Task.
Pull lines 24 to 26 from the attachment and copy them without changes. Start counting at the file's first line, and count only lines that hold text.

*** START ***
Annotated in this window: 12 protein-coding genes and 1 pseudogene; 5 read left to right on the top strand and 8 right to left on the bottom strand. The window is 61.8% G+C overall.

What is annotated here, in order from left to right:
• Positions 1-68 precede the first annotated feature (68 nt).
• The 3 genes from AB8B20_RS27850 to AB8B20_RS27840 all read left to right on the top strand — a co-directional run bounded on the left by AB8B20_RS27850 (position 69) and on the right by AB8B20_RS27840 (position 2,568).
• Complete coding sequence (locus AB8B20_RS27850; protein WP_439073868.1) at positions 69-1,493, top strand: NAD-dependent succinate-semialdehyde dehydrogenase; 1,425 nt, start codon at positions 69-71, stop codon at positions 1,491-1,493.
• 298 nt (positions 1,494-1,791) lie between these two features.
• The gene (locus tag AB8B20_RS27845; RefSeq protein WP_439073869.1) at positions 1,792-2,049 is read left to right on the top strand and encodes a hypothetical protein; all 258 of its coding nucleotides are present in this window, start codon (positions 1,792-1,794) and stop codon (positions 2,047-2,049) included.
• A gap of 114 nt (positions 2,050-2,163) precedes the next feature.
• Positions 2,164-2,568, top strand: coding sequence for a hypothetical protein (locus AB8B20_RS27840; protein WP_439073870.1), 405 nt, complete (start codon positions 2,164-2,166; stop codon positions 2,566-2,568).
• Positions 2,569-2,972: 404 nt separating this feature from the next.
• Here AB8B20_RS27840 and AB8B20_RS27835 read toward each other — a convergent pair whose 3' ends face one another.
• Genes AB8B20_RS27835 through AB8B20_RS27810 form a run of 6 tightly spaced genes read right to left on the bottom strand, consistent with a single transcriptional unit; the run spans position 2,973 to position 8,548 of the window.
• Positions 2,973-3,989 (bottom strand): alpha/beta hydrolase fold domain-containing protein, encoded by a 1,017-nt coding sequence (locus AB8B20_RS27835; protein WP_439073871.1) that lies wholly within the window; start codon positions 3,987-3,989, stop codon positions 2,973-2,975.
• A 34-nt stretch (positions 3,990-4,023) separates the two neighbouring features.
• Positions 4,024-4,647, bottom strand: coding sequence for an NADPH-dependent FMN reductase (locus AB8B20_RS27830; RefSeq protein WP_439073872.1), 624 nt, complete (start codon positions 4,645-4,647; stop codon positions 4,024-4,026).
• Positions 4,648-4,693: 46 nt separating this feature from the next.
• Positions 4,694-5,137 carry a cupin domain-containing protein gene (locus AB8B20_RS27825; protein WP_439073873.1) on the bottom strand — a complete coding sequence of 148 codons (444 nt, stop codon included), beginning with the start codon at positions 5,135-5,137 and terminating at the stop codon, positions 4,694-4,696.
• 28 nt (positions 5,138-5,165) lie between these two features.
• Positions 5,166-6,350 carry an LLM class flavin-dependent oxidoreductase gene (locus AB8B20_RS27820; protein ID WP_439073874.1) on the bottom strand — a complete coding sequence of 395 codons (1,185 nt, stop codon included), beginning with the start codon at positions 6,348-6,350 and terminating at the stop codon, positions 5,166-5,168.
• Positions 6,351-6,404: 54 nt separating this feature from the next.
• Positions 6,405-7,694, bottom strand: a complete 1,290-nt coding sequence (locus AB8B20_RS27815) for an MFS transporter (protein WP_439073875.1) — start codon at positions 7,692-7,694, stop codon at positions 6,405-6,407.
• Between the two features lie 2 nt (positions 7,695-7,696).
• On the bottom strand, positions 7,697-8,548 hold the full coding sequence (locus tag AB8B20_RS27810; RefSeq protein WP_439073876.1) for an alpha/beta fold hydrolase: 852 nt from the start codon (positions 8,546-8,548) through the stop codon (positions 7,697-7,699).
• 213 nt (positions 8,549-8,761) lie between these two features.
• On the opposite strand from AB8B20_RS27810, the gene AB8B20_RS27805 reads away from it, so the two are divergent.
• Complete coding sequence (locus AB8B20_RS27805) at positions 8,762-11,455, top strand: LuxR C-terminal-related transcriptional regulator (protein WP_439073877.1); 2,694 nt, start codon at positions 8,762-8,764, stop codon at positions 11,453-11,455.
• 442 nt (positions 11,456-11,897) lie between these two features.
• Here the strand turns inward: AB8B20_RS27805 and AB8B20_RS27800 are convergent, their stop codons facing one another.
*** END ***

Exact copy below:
• 213 nt (positions 8,549-8,761) lie between these two features.
• On the opposite strand from AB8B20_RS27810, the gene AB8B20_RS27805 reads away from it, so the two are divergent.
• Complete coding sequence (locus AB8B20_RS27805) at positions 8,762-11,455, top strand: LuxR C-terminal-related transcriptional regulator (protein WP_439073877.1); 2,694 nt, start codon at positions 8,762-8,764, stop codon at positions 11,453-11,455.